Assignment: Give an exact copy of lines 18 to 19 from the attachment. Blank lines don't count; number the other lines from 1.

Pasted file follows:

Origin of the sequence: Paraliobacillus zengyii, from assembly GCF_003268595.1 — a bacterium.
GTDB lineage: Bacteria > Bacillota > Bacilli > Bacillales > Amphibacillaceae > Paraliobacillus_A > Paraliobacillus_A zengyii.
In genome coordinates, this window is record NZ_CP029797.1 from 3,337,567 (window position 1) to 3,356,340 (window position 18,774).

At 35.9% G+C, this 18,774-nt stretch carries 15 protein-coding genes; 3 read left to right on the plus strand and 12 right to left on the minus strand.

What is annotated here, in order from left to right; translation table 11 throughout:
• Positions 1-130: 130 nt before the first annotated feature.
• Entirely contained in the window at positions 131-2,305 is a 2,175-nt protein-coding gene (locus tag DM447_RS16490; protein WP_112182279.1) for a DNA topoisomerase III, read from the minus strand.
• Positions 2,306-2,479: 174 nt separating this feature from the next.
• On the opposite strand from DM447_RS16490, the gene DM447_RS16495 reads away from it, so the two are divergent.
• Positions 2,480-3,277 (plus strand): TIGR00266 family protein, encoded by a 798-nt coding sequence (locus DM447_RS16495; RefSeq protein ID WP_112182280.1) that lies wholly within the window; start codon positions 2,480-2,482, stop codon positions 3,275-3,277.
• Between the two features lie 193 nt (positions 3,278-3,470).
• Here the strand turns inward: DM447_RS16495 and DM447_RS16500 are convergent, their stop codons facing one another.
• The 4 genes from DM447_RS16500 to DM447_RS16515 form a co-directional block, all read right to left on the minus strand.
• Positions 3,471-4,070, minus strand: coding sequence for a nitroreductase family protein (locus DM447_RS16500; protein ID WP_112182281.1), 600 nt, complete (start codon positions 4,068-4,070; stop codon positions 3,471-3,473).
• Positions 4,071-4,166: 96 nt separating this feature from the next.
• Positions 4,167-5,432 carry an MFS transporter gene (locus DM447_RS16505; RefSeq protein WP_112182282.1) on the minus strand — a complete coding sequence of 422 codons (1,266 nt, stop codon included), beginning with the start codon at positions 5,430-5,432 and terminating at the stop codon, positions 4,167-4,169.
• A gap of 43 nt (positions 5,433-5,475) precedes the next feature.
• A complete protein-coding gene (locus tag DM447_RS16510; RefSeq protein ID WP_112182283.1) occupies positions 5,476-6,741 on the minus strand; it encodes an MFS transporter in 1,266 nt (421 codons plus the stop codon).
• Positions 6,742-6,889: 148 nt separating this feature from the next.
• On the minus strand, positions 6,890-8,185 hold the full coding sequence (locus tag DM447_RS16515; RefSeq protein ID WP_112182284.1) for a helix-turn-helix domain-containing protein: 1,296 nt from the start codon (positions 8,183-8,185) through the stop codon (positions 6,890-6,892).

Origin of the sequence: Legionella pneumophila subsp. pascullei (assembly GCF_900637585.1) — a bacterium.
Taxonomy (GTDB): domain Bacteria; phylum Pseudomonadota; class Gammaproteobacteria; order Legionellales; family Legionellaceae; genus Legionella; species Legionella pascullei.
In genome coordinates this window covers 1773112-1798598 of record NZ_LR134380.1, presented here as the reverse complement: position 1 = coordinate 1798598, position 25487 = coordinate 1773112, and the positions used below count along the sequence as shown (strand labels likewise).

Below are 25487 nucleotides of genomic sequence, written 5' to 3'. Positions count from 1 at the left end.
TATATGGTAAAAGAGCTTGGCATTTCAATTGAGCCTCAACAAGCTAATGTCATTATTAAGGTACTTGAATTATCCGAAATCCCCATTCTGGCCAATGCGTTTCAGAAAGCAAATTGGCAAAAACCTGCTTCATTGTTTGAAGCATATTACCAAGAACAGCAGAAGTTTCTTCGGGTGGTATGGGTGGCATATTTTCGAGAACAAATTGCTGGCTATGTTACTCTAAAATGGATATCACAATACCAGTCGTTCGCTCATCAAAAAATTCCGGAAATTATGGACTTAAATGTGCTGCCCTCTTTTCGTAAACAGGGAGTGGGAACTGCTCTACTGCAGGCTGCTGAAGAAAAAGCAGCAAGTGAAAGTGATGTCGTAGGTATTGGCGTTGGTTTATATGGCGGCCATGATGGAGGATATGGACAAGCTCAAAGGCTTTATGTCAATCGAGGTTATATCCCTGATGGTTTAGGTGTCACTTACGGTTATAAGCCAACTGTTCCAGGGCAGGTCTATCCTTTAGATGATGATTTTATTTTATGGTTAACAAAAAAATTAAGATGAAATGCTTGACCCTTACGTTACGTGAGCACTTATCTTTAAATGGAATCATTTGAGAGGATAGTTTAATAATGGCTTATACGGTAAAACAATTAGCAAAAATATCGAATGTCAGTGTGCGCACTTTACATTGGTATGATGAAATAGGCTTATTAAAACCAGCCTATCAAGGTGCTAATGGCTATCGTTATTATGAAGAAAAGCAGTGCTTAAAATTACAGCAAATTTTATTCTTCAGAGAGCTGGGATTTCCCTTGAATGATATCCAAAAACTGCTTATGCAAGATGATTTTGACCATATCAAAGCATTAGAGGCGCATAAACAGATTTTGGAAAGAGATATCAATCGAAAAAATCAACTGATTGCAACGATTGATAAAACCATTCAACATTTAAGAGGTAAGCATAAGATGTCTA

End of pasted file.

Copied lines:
• A complete protein-coding gene (locus tag DM447_RS16510; RefSeq protein ID WP_112182283.1) occupies positions 5,476-6,741 on the minus strand; it encodes an MFS transporter in 1,266 nt (421 codons plus the stop codon).
• Positions 6,742-6,889: 148 nt separating this feature from the next.